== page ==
After George positive, SAIDS announces it will retest samples from over 50 top riders
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Thursday, January 24, 2013

After George positive, SAIDS announces it will retest samples from over 50 top riders

by Shane Stokes at 10:17 AM EST   comments
Categories: Doping, Track
South African road and MTB riders to be scrutinized

David GeorgeIn the latest reaction to the positive test for EPO announced for David George last November, the SA Institute for Drug-Free Sport (SAIDS) has announced that it is going to retroactively test all blood samples taken from over 50 top riders who competed in big road and MTB events last year.

The process is intended to detect those who may have slipped through the net first time round, particularly if certain tests were not applied to the samples taken. SAIDS wants to establish if there is an EPO doping infrastructure in South Africa, or if the scene is much cleaner than that.

“These scandals have made it clear that we need to do our own due diligence to establish whether EPO doping is happening in SA,” stated the CEO of SAIDS, Khalid Galant. “Part of this strategy is via retroactive analysis of all samples of road and mountain cyclists who tested clear in 2012, specifically for EPO, a hormone that artificially increases the red blood cell count and therefore increases the athlete’s oxygen carrying capacity, and, in turn, enhances performance, to get a confirmatory result.

“We will do this using samples taken and stored in our laboratory in Bloemfontein and results will be out in a few weeks.”

EPO testing is not always carried out on riders’ samples due to cost.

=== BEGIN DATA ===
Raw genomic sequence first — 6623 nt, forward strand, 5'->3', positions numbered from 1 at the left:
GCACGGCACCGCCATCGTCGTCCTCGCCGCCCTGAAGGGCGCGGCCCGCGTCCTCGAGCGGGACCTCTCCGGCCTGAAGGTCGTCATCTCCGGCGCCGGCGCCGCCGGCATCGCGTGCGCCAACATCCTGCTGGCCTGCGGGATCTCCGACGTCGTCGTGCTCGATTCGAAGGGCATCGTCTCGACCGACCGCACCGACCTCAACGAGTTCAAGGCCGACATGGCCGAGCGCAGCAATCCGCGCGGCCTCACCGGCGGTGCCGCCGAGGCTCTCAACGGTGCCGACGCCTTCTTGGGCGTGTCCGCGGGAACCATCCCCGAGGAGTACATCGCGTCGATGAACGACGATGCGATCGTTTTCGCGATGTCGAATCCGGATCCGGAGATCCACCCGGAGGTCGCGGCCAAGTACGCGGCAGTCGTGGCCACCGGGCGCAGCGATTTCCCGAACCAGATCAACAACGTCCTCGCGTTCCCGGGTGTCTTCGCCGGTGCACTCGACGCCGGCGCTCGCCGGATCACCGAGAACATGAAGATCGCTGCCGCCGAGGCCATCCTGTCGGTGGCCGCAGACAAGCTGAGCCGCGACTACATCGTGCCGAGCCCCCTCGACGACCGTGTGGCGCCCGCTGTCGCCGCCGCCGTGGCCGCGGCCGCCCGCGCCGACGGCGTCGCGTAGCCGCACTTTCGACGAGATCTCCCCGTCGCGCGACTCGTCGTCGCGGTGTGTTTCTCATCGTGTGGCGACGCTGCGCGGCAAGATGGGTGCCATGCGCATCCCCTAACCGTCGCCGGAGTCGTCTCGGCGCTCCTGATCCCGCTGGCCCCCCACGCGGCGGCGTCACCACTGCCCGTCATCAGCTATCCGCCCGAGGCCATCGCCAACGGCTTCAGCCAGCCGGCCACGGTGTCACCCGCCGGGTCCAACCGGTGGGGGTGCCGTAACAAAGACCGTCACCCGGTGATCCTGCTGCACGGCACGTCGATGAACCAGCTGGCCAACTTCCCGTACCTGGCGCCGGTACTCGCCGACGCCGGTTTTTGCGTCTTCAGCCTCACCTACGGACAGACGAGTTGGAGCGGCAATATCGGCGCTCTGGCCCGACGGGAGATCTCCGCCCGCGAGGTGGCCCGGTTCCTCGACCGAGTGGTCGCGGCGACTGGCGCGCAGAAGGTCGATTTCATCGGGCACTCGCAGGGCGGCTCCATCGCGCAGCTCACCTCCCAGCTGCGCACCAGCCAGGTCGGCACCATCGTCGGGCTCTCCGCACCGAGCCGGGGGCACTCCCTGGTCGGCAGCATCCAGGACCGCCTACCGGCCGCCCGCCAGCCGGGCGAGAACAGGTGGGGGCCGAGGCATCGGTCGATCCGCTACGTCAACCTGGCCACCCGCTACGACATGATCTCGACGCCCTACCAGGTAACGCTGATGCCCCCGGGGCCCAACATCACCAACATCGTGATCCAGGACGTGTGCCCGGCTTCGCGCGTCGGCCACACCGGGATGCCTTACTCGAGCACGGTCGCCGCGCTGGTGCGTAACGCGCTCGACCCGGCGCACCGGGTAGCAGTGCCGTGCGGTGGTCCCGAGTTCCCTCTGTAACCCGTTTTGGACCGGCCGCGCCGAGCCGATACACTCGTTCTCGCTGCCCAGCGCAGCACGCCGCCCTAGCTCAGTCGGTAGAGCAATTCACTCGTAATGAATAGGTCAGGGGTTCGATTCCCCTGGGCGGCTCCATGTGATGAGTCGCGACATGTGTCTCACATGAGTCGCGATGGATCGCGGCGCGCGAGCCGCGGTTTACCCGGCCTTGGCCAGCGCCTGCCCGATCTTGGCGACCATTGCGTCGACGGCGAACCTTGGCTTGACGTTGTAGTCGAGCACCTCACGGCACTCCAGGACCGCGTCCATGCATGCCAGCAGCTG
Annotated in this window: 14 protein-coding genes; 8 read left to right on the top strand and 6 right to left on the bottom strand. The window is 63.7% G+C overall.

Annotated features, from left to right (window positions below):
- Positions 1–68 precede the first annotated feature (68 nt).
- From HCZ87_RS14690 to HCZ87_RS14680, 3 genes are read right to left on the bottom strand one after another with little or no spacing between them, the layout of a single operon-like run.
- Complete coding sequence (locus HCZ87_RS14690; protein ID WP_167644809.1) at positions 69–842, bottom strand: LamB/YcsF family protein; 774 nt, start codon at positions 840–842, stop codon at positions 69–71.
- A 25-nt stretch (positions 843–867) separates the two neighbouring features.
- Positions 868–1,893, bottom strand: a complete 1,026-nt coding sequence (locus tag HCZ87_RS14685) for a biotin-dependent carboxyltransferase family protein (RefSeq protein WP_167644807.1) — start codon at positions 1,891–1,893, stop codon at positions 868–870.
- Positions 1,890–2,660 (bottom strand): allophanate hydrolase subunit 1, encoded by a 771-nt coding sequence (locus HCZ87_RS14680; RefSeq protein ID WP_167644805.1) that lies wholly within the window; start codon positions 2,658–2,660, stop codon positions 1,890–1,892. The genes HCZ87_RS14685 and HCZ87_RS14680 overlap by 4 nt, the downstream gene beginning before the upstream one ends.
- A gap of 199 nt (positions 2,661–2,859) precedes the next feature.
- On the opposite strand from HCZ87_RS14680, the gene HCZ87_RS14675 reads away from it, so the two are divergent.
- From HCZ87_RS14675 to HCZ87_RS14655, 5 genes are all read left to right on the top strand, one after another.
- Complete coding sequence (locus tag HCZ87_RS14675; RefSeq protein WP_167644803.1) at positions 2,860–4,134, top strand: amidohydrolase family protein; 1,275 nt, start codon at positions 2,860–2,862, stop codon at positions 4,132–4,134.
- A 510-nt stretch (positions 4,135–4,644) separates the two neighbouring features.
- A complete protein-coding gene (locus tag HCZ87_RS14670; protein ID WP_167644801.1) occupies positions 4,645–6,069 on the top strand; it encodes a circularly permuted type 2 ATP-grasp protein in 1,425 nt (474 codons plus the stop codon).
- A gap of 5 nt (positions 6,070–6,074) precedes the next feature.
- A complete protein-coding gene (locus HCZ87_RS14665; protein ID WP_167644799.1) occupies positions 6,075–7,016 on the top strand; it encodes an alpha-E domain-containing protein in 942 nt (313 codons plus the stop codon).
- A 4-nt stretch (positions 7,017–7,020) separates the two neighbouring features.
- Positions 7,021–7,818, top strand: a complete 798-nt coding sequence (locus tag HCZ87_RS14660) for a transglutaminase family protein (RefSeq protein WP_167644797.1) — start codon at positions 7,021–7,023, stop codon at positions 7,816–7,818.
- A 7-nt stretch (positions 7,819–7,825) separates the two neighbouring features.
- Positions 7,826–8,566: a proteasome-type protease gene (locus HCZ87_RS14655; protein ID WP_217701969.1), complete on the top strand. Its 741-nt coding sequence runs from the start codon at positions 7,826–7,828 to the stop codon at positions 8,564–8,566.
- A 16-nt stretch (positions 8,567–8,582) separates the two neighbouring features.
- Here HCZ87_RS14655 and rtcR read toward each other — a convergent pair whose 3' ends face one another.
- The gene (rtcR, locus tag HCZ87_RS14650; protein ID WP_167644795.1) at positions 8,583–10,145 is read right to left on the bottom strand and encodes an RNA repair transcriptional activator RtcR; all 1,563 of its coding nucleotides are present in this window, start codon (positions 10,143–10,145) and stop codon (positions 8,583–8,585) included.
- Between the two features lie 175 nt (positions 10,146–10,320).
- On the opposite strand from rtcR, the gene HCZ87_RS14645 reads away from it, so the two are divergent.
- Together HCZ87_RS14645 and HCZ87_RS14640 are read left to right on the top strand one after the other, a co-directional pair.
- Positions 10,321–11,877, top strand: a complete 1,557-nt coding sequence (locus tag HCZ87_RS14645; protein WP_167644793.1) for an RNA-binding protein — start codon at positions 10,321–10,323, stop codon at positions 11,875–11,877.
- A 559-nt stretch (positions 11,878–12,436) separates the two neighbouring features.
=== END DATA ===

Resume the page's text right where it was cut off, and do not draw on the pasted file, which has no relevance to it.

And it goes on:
George’s positive test was announced in November. At the time, Galant said that longitudinal monitoring of George (pictured) had thrown up suspicious blood values. He was asked to provide both blood and urine samples in August and the latter showed traces of EPO.

George initially turned pro with the US Postal Service team back in 1999, and also raced with Tacconi Sport Vini Caldirola, CCC Polsat, Barloworld and Relax Gam before turning to MTB racing.

In 2004 the-then Barloworld rider was prevented from starting the Tre Valli Varesine race due to a high haematocrit, and was suspended for two weeks.

After news broke of his positive, George admitted to having used the blood booster and apologized.

Galant also said that the recent investigation into Lance Armstrong was also part of the reason behind the retroactive tests.

“Cycling is being damaged by these high profile doping cases with a high sense of cynism existing, therefore we need to act now and ensure that this does not become a trend moving forward.”

He said that if riders had used EPO or other substances but had not been caught first time round, that they would have the opportunity to admit their guilt now and receive a reduced ban.

“In doing so they can enter a plea bargain and can get a substantially reduced sentence before charges are brought against them,” he explains. “Similar to what Levi Leipheimer did when he came forward and owned up to doping to the anti-doping authorities for the Armstrong prosecution. In his case he received a six month sanction instead of a lifetime ban.”

Such reductions are normally contingent on the rider also providing information that is of use to anti-doping authorities, such as the name of others who were involved, their supplier or other such details.

Galant said that SAIDS planned to increase the number of tests carried out in other sports such as triathlon, running and canoeing. Right now, though, the retests will happen in cycling. “We need to clean up cycling. The excuse that ‘everyone is doing it’ does not wash. Cyclists need to question their own values and not get dragged down by a culture of doping.”


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